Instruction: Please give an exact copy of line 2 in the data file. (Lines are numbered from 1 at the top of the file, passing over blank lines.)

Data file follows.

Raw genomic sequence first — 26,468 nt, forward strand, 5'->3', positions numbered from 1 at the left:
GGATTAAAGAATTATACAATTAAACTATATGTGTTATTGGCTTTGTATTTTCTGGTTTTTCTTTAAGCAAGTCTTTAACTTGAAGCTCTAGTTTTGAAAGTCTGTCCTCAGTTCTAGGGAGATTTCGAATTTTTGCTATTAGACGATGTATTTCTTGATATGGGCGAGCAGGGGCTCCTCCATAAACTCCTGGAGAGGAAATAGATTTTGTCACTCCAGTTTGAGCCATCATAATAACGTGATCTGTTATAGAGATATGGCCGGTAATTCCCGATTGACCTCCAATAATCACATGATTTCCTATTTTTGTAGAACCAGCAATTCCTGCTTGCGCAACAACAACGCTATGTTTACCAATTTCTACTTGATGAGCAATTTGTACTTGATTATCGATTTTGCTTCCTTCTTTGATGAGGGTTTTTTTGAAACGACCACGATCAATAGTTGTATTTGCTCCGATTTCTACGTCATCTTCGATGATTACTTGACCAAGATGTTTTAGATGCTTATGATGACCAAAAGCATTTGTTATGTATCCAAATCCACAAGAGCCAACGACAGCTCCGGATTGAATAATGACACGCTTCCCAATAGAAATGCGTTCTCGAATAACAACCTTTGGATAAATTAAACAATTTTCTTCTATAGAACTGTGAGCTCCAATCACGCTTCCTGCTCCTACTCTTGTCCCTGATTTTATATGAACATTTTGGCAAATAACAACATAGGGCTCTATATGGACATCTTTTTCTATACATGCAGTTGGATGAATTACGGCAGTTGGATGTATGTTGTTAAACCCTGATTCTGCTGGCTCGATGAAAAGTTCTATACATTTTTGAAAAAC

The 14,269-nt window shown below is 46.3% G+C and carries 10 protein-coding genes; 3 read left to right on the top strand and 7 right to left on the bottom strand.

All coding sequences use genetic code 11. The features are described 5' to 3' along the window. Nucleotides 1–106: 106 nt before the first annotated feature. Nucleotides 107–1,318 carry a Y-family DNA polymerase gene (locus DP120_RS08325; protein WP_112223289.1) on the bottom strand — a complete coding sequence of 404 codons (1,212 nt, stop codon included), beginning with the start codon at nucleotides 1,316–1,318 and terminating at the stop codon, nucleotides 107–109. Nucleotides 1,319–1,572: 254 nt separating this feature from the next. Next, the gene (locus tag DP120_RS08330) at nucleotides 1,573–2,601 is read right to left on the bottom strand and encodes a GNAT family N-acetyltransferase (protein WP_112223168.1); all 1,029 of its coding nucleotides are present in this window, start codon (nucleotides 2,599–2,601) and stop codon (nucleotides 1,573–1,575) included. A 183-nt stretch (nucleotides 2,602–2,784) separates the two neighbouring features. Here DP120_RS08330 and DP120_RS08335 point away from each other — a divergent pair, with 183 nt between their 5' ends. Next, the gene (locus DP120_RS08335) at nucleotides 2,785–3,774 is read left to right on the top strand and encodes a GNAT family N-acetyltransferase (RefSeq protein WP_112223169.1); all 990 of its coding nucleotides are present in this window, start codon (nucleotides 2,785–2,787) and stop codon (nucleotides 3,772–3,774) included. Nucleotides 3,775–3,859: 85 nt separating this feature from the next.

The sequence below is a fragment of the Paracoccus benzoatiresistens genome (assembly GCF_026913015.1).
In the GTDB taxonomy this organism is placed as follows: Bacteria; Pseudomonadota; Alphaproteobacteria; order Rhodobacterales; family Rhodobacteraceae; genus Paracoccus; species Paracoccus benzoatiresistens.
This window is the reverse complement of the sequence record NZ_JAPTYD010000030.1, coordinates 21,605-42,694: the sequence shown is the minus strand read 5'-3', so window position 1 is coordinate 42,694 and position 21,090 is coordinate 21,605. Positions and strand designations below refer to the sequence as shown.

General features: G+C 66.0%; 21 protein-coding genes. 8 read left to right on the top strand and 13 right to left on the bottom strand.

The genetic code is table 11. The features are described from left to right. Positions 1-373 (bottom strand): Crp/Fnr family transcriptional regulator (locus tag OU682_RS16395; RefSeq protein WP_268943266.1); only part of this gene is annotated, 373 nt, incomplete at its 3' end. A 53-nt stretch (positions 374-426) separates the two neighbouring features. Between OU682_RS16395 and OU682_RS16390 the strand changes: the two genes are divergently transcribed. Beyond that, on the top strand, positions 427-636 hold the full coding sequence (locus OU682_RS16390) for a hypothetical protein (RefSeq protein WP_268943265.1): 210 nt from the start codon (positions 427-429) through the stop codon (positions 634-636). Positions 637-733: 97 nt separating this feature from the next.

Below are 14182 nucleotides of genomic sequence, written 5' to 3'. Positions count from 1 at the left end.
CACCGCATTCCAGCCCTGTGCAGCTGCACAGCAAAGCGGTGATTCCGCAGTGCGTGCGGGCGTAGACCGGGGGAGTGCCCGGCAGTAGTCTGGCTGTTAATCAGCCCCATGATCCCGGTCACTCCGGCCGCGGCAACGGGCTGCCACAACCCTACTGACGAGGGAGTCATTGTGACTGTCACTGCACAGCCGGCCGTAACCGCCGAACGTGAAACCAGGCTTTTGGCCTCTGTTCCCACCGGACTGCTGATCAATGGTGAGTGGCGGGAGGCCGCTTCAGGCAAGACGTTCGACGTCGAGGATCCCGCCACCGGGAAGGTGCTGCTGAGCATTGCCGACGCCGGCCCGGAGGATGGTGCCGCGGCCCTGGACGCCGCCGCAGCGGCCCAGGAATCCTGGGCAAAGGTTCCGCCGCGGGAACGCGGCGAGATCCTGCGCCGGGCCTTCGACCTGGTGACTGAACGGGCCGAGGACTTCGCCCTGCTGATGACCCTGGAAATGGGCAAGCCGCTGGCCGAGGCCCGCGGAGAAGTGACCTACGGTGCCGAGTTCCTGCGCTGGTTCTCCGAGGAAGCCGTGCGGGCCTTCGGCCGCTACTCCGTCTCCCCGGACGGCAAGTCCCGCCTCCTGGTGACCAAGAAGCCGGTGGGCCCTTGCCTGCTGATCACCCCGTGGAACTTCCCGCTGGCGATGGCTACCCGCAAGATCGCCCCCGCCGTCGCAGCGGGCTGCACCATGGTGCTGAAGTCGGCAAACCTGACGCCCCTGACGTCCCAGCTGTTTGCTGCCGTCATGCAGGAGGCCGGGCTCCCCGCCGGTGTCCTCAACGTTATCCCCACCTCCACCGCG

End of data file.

GGATTAAAGAATTATACAATTAAACTATATGTGTTATTGGCTTTGTATTTTCTGGTTTTTCTTTAAGCAAGTCTTTAACTTGAAGCTCTAGTTTTGAAAGTCTGTCCTCAGTTCTAGGGAGATTTCGAATTTTTGCTATTAGACGATGTATTTCTTGATATGGGCGAGCAGGGGCTCCTCCATAAACTCCTGGAGAGGAAATAGATTTTGTCACTCCAGTTTGAGCCATCATAATAACGTGATCTGTTATAGAGATATGGCCGGTAATTCCCGATTGACCTCCAATAATCACATGATTTCCTATTTTTGTAGAACCAGCAATTCCTGCTTGCGCAACAACAACGCTATGTTTACCAATTTCTACTTGATGAGCAATTTGTACTTGATTATCGATTTTGCTTCCTTCTTTGATGAGGGTTTTTTTGAAACGACCACGATCAATAGTTGTATTTGCTCCGATTTCTACGTCATCTTCGATGATTACTTGACCAAGATGTTTTAGATGCTTATGATGACCAAAAGCATTTGTTATGTATCCAAATCCACAAGAGCCAACGACAGCTCCGGATTGAATAATGACACGCTTCCCAATAGAAATGCGTTCTCGAATAACAACCTTTGGATAAATTAAACAATTTTCTTCTATAGAACTGTGAGCTCCAATCACGCTTCCTGCTCCTACTCTTGTCCCTGATTTTATATGAACATTTTGGCAAATAACAACATAGGGCTCTATATGGACATCTTTTTCTATACATGCAGTTGGATGAATTACGGCAGTTGGATGTATGTTGTTAAACCCTGATTCTGCTGGCTCGATGAAAAGTTCTATACATTTTTGAAAAAC